With the manic energy and ability to switch from angry paternalism to cheeky insouciance, Rob resembles…well, you know who he resembles. Although I’m legally required to mention his physical similarity to David Tennant, in terms of his performance, Rob skips about the stage like Matt Smith with a bomb to dispose of and two hearts full of kinetic energy, portraying multiple characters including a prosecutor, witnesses, his younger self and current self.
This one-man show is about The Doctor, but as the other half of the title indicates, it’s also about Rob. An exploration of a life through the lens of eleven lives, complete with photos, pre-recorded sound and temporal shifts.
This is a show for hardcore fans of Doctor Who and their long-suffering partners, sure, but there’s plenty here to keep the theatre nerds entertained as Rob draws upon every skill picked up in drama classes.
In addition to comprehensively covering every Who–related gag, pun and comedic premise, Rob touches upon other segments of sci-fi fandom, putting Whovians into context, and ensures a good balance of references aimed at fans of the new series as well as the classic.
Before I saw this show, I said it would “probably help if you know what an Adric is”. That’s definitely a big help, but you’ll get as much out of Who, Me if you’ve ever been obsessed with something nerdy.
And if not, you’ll get a hilarious insight into the peculiar suffering of the isolated, lonely geek in search of a community.
Plus, Rob’s happy to hang out after the show, hawking badges and posters and listening to stories about how you got into Doctor Who, who your favourite Doctor is, and what you think of Clara. He even has the good grace to appear genuinely interested!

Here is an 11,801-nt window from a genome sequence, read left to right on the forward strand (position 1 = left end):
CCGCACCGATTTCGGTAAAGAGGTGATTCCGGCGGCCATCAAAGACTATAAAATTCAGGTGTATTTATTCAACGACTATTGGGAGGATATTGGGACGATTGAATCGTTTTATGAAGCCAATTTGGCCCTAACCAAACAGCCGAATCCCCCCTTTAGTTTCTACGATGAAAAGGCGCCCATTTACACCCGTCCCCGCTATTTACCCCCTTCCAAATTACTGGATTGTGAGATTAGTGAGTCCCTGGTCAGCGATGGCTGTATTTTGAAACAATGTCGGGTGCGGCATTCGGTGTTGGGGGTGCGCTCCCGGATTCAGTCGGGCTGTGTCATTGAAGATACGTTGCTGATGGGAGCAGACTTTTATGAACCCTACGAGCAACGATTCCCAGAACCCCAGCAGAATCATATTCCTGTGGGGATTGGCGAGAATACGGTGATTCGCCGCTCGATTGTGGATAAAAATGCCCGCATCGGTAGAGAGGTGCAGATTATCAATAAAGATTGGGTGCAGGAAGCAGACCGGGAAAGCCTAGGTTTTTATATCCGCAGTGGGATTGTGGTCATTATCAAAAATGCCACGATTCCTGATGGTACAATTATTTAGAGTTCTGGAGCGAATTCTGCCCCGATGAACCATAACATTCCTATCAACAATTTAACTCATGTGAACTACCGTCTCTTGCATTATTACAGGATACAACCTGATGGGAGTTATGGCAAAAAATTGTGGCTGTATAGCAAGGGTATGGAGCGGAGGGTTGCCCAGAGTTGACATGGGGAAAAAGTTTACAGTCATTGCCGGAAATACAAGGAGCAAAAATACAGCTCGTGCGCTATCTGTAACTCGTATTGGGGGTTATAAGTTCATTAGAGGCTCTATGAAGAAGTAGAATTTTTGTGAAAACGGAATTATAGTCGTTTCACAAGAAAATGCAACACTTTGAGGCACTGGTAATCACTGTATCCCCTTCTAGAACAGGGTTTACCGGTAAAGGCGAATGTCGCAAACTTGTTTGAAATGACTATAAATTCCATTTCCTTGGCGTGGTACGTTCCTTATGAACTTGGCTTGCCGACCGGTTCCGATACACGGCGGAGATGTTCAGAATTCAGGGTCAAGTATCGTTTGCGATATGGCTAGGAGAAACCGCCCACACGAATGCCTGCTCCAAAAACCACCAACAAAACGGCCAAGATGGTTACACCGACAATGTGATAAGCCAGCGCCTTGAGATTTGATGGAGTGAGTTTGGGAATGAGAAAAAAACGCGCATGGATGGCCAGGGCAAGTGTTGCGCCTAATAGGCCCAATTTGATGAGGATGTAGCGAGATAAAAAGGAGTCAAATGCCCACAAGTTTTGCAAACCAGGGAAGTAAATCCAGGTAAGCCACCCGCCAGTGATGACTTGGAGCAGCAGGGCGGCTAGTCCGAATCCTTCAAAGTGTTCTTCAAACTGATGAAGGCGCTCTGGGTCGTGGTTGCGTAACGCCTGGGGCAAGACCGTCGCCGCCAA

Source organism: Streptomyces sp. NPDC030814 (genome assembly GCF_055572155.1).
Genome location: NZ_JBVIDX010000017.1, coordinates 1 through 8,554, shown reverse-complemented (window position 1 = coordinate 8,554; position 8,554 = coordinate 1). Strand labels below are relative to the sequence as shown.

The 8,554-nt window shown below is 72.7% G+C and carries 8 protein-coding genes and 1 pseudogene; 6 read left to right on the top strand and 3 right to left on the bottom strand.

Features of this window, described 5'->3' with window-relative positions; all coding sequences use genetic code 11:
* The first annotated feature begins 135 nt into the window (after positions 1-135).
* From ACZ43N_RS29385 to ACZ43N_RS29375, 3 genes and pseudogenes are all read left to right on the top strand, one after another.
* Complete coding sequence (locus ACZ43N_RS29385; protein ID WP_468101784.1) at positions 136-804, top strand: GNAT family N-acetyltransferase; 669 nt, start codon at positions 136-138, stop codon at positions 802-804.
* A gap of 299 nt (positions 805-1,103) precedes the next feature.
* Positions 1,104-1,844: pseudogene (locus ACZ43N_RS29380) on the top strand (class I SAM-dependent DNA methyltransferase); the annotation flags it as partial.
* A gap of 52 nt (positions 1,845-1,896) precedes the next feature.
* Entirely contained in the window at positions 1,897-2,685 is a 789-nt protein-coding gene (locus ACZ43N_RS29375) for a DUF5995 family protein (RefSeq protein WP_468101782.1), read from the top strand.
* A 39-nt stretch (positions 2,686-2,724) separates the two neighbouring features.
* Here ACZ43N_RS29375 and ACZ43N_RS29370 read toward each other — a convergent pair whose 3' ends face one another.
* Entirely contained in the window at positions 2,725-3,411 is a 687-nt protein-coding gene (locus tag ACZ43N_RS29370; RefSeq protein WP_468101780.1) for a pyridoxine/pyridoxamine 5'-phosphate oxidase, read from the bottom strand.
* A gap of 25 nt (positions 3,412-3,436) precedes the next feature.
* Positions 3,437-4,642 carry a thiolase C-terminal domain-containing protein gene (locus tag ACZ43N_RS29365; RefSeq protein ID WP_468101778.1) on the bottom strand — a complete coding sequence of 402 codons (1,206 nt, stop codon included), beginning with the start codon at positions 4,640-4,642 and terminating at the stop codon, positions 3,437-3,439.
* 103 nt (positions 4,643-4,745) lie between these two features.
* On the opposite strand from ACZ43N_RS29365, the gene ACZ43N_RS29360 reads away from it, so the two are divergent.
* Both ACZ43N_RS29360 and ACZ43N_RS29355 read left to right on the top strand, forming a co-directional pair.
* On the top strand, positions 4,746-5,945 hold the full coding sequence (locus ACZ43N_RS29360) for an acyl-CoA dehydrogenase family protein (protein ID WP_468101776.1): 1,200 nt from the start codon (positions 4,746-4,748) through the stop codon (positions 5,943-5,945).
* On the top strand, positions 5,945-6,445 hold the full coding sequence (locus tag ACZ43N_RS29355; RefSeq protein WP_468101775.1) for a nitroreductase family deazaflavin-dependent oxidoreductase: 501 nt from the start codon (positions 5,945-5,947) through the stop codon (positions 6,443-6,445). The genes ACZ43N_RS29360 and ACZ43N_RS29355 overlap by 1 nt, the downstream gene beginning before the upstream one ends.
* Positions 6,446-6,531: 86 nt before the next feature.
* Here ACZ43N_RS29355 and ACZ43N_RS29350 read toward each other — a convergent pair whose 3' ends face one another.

Simon Wong - TV3'...if you can name the 11 doctors faster than you can count to 11, Lloyd's show is written and performed remarkably well with you in mind.'open/close
I have never seen an episode of Doctor Who. I don't know what a Dalek is, let alone a Tardis or a Time Lord.
Doctor Who? is actually a very good summation of my knowledge of the hit series which celebrated its 50th anniversary this year.
So you can imagine my dismay at being handed two tickets to see Australian Rob Lloyd's NZ International Comedy Festival show Who, Me at The Basement in Auckland last night.
This is the David Tennant lookalike's (yes, he gets that a lot) first comedy show outside of his home country. He delivers a show not only recounting his obsession with the 11 reincarnations of the Doctor with references for die-hard fans, he provides a thorough dissection of what it means to be an obsessed, nerdy fan.
Even if you're more of a Star Wars nerd, a Babylon 5 fan, Trekkie or wannabe Pokémon master you'll be able to relate to Lloyd's story of intense obsession, learning every minor detail, watching every episode and finding acceptance among other fanboys and girls.
The show itself is sci-fi meets courtroom drama where Lloyd plays prosecutor, defence and witness. The case: Whether Doctor Who has cursed him with a debilitating obsession or made him into a well-rounded member of society.
He displays clearly his embarrassing stories and photos growing up as first a Sherlock Holmes fan then a Doctor Who fan in rural New South Wales.
Though some background Doctor Who knowledge would be helpful, you'll still be able to navigate your way through his story with little problem, as I did, only missing out on just a few jokes.
If you don't know Doctor Who you'll laugh because growing up maybe you too felt wondrous excitement when you finally found someone you can be your inner (or outer) nerd with. You'll laugh because maybe you too dressed up as your favourite characters as a kid, trawled video stores for the newest releases and scoured second-hand stores for rare books and merchandise.
But really, if you can name the 11 doctors faster than you can count to 11, Lloyd's show is written and performed remarkably well with you in mind.
The show runs until May 11 at The Basement in Auckland as part of 2013 New Zealand International Comedy Festival.